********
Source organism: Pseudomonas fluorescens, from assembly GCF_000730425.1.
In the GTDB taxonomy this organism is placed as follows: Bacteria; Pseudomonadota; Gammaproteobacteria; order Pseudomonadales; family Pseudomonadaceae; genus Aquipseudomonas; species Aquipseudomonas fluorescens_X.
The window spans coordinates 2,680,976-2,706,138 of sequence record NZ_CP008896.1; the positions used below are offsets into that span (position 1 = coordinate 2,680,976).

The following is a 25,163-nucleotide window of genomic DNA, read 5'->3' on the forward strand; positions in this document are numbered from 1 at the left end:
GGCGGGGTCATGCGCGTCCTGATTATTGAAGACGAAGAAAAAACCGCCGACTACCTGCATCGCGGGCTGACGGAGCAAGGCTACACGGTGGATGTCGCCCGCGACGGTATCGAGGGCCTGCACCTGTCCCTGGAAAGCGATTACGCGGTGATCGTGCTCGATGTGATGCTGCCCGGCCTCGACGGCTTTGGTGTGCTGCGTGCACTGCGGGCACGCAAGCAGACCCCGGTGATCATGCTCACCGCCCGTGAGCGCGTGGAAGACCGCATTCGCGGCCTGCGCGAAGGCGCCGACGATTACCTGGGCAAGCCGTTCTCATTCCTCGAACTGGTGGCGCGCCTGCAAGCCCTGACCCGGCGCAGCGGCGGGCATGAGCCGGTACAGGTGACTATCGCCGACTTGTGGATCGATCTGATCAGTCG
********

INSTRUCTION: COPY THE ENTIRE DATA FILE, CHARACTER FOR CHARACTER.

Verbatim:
Source organism: Pseudomonas fluorescens, from assembly GCF_000730425.1.
In the GTDB taxonomy this organism is placed as follows: Bacteria; Pseudomonadota; Gammaproteobacteria; order Pseudomonadales; family Pseudomonadaceae; genus Aquipseudomonas; species Aquipseudomonas fluorescens_X.
The window spans coordinates 2,680,976-2,706,138 of sequence record NZ_CP008896.1; the positions used below are offsets into that span (position 1 = coordinate 2,680,976).

The following is a 25,163-nucleotide window of genomic DNA, read 5'->3' on the forward strand; positions in this document are numbered from 1 at the left end:
GGCGGGGTCATGCGCGTCCTGATTATTGAAGACGAAGAAAAAACCGCCGACTACCTGCATCGCGGGCTGACGGAGCAAGGCTACACGGTGGATGTCGCCCGCGACGGTATCGAGGGCCTGCACCTGTCCCTGGAAAGCGATTACGCGGTGATCGTGCTCGATGTGATGCTGCCCGGCCTCGACGGCTTTGGTGTGCTGCGTGCACTGCGGGCACGCAAGCAGACCCCGGTGATCATGCTCACCGCCCGTGAGCGCGTGGAAGACCGCATTCGCGGCCTGCGCGAAGGCGCCGACGATTACCTGGGCAAGCCGTTCTCATTCCTCGAACTGGTGGCGCGCCTGCAAGCCCTGACCCGGCGCAGCGGCGGGCATGAGCCGGTACAGGTGACTATCGCCGACTTGTGGATCGATCTGATCAGTCG